Unloading the Catch 1916-1917
FRANK BRANGWYN [1867-1956 English]
Oil on canvas
Collection of the Dunedin Public Art Gallery
Given 1951 by the Sargood Trust
Painter, engraver, lithographer, poster illustrator, interior designer, as well as a maker of furniture, carpets, ceramics and glass, Sir Frank Brangwyn was a twentieth century version of a Renaissance artist. He was a highly regarded mural painter, and in 1905 was selected to design the British Rooms at the Venice Biennale. He filled the British pavilion with painted friezes and installed seating and fittings of his own design, creating an aesthetic installation which won a Gold Medal for the best room for the “Sala Inglese”.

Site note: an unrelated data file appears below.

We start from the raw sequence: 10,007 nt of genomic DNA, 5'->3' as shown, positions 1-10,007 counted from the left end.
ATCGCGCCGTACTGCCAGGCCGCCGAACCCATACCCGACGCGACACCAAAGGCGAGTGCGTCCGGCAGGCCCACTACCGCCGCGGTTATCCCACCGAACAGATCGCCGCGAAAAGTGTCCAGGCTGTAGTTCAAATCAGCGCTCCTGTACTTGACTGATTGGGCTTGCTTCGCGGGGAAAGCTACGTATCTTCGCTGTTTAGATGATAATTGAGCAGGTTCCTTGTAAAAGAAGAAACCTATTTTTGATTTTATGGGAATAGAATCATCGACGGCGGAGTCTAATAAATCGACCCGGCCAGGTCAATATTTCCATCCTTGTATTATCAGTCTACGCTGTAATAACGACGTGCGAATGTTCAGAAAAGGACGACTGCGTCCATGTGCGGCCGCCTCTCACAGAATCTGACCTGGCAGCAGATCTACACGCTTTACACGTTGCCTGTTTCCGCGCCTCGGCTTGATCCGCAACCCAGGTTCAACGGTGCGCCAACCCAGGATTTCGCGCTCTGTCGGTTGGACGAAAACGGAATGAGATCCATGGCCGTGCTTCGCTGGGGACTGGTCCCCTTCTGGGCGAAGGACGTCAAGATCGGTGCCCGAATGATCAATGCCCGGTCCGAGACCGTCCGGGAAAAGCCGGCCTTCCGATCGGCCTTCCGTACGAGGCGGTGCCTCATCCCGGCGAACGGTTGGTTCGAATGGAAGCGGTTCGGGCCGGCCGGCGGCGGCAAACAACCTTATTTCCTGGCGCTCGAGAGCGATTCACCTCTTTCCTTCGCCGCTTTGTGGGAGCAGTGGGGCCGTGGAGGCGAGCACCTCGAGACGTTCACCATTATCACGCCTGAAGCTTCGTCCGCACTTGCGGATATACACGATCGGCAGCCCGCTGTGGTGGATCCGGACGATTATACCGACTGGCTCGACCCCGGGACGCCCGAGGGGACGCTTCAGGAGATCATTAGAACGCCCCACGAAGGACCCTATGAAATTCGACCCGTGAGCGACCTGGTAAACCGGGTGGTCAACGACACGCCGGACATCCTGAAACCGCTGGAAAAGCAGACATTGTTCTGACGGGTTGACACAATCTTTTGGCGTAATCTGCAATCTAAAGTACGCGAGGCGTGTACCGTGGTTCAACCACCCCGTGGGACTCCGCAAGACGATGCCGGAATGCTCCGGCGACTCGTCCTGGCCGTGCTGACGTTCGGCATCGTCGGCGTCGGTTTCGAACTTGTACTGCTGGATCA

The work currently on display was originally part of a large mural frieze commissioned in 1915 by English businessman George Harold Winterbottom for the billiard room at his residence, Horton House near Northampton. Designed to fit the room, the extensive frieze was about 122 feet long. The entire frieze was removed in sections and sold at auction after Winterbottom’s death in 1934. The Fine Art Society, London bought a number of mural sections, which were subsequently purchased by the Sargood Trust in 1951.
Six sections of the mural were brought out to Aotearoa New Zealand, the Sargood Trust presenting four to the Dunedin Public Art Gallery: Unloading the Catch, Venetian Serenaders, Quayside Porters, and Vineyard Workers Resting. The other two, Mediterranean Market and Card Players, were bought for £400 by the National Art Gallery, Wellington (now Museum of New Zealand Te Papa Tongarewa), through its Picture Purchase Reserve Account.